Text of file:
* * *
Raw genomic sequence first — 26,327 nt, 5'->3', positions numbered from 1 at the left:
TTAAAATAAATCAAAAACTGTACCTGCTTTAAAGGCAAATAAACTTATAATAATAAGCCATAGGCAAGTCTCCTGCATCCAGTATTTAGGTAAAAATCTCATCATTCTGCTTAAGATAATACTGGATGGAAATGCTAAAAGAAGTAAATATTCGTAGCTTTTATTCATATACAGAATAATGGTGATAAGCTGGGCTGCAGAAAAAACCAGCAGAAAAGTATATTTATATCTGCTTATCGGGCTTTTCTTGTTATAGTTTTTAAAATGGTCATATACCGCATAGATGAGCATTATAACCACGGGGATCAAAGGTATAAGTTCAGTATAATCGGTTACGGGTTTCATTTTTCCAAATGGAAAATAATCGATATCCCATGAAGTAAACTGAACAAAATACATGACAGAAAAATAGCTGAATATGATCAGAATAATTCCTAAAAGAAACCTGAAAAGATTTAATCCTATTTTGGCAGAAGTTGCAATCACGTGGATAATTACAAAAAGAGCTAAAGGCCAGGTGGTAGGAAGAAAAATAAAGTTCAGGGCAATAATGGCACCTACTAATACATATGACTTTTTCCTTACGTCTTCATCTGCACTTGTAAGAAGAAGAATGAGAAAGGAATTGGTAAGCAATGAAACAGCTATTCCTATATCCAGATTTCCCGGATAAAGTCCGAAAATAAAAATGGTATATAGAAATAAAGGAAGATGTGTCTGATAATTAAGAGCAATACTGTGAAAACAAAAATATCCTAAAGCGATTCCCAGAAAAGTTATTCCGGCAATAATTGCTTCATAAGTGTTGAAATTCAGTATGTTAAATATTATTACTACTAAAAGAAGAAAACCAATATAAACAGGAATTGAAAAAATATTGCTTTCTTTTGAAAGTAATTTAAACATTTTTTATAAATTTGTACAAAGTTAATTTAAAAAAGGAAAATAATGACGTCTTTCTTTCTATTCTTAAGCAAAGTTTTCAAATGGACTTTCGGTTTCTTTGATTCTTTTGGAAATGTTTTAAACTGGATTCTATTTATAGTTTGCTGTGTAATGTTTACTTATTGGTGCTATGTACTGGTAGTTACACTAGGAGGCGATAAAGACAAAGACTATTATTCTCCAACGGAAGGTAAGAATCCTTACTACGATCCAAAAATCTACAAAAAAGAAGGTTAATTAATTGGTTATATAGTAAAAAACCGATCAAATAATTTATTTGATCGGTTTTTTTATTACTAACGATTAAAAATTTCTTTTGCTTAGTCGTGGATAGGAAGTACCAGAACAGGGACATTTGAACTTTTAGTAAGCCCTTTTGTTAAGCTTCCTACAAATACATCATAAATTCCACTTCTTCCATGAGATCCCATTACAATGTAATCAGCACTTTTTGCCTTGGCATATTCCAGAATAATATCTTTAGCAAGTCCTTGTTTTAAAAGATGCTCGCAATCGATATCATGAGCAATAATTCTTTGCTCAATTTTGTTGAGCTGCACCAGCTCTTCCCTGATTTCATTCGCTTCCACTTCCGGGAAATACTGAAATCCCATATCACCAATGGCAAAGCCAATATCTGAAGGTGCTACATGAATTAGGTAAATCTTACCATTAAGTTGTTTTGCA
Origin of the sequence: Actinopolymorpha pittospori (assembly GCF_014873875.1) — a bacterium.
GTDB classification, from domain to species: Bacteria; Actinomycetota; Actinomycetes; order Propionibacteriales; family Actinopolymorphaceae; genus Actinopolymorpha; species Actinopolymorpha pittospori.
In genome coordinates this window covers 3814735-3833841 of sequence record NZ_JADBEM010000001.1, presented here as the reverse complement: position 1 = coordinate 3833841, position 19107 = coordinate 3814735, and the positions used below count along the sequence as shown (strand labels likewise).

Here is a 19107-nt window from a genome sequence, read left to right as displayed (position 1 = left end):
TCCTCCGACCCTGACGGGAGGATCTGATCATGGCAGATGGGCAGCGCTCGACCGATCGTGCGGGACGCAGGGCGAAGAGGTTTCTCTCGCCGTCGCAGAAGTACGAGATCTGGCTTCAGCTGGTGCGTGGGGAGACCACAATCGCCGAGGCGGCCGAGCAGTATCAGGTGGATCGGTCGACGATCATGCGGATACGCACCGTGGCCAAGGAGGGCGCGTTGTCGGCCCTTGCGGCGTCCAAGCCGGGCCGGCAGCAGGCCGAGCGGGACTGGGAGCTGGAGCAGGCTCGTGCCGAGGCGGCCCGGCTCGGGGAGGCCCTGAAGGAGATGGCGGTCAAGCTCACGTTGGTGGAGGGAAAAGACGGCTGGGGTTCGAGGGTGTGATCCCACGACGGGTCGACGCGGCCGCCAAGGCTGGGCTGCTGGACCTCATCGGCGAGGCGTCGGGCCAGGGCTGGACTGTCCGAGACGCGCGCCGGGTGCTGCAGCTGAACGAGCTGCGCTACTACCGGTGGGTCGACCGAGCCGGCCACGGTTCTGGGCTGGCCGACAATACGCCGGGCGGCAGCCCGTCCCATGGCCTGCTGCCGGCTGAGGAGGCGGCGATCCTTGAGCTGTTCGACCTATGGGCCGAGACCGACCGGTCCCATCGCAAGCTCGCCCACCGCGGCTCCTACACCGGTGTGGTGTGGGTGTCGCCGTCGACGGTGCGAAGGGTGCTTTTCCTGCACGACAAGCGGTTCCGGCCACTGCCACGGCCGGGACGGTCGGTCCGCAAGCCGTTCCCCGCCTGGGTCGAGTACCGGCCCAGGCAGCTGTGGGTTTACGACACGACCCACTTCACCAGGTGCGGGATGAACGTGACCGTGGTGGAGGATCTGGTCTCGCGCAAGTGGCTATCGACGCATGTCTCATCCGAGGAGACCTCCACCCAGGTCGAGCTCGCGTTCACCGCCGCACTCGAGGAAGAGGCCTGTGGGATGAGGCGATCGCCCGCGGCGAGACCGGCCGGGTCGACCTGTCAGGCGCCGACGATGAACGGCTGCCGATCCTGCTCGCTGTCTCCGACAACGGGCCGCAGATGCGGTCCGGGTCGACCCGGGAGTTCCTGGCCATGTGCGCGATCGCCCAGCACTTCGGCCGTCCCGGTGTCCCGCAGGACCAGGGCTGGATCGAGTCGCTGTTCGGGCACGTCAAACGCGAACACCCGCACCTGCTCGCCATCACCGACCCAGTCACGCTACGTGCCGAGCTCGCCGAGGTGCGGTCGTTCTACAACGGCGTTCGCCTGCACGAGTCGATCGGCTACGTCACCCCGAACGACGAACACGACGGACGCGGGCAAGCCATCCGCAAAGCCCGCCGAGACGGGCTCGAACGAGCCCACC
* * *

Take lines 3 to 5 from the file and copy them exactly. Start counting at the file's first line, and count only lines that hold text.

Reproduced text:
Origin of the sequence: Actinopolymorpha pittospori (assembly GCF_014873875.1) — a bacterium.
GTDB classification, from domain to species: Bacteria; Actinomycetota; Actinomycetes; order Propionibacteriales; family Actinopolymorphaceae; genus Actinopolymorpha; species Actinopolymorpha pittospori.
In genome coordinates this window covers 3814735-3833841 of sequence record NZ_JADBEM010000001.1, presented here as the reverse complement: position 1 = coordinate 3833841, position 19107 = coordinate 3814735, and the positions used below count along the sequence as shown (strand labels likewise).